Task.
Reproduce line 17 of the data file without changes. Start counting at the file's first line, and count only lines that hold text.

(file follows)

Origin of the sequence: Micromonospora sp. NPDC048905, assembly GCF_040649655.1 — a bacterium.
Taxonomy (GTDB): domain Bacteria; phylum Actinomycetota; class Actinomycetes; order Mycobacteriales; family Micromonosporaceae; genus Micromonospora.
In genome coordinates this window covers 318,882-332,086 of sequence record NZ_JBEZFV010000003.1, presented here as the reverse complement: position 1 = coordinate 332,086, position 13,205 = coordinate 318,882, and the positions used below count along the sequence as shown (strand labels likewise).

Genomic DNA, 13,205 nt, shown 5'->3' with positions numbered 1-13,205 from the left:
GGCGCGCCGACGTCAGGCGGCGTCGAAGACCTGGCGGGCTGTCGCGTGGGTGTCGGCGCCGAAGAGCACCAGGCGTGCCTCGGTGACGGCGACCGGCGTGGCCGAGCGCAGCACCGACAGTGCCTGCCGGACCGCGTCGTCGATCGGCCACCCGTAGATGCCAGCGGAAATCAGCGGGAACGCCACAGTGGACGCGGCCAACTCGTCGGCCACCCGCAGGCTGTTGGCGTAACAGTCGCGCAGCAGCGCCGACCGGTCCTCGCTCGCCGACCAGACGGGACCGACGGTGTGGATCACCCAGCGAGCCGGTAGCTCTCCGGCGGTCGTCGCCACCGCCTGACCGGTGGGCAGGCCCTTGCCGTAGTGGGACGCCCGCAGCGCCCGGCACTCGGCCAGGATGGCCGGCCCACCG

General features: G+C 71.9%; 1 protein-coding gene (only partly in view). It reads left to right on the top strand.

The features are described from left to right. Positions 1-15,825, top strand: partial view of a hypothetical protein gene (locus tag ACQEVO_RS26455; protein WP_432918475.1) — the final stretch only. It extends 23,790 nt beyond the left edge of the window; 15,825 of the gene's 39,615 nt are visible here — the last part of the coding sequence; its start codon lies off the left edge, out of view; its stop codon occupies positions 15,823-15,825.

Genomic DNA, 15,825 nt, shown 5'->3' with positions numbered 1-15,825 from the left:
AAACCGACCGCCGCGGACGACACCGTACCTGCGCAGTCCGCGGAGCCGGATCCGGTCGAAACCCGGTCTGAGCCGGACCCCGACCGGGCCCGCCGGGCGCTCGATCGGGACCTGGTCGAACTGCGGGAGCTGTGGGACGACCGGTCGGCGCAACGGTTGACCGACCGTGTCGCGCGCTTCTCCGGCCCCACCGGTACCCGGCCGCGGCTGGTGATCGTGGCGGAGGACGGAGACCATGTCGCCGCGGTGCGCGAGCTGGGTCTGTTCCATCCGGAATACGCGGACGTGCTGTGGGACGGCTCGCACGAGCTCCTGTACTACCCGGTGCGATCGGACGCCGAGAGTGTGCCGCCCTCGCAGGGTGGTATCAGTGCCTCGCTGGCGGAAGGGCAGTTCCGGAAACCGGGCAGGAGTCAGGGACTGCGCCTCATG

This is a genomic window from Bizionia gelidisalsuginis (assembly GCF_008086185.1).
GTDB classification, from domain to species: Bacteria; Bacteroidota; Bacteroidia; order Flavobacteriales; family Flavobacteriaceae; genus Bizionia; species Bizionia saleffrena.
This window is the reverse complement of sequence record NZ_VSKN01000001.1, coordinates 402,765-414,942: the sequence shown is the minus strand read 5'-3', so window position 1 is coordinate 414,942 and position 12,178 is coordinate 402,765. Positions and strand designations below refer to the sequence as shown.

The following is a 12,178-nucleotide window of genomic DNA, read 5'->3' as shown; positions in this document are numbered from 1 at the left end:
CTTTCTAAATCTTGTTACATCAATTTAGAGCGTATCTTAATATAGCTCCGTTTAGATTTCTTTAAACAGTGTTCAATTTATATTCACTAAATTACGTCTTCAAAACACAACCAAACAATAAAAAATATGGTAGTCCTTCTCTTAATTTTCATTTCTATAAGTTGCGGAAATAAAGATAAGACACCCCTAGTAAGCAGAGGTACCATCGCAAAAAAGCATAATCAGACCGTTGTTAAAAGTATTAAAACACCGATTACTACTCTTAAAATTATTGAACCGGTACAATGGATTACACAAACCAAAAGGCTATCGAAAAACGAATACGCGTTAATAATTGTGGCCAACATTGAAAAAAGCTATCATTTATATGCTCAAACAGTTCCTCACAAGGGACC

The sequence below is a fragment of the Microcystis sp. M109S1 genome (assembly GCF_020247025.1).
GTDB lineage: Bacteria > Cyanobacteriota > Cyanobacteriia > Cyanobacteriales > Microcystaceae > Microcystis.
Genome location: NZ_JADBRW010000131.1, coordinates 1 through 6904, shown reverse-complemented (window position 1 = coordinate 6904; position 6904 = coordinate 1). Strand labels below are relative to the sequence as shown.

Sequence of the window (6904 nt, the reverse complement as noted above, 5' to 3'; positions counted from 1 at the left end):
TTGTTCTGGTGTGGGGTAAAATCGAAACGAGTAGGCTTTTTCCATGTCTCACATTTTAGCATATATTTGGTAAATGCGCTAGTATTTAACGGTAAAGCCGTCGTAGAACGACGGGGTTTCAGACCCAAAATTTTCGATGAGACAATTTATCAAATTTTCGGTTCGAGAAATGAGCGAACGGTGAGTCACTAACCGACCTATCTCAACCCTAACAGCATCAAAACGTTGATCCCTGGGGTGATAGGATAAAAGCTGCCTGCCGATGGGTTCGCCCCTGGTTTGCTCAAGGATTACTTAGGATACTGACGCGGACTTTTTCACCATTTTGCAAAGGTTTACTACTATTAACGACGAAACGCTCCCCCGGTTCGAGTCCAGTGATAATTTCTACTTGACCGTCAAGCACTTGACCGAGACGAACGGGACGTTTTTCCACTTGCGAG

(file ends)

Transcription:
Genome location: NZ_JADBRW010000131.1, coordinates 1 through 6904, shown reverse-complemented (window position 1 = coordinate 6904; position 6904 = coordinate 1). Strand labels below are relative to the sequence as shown.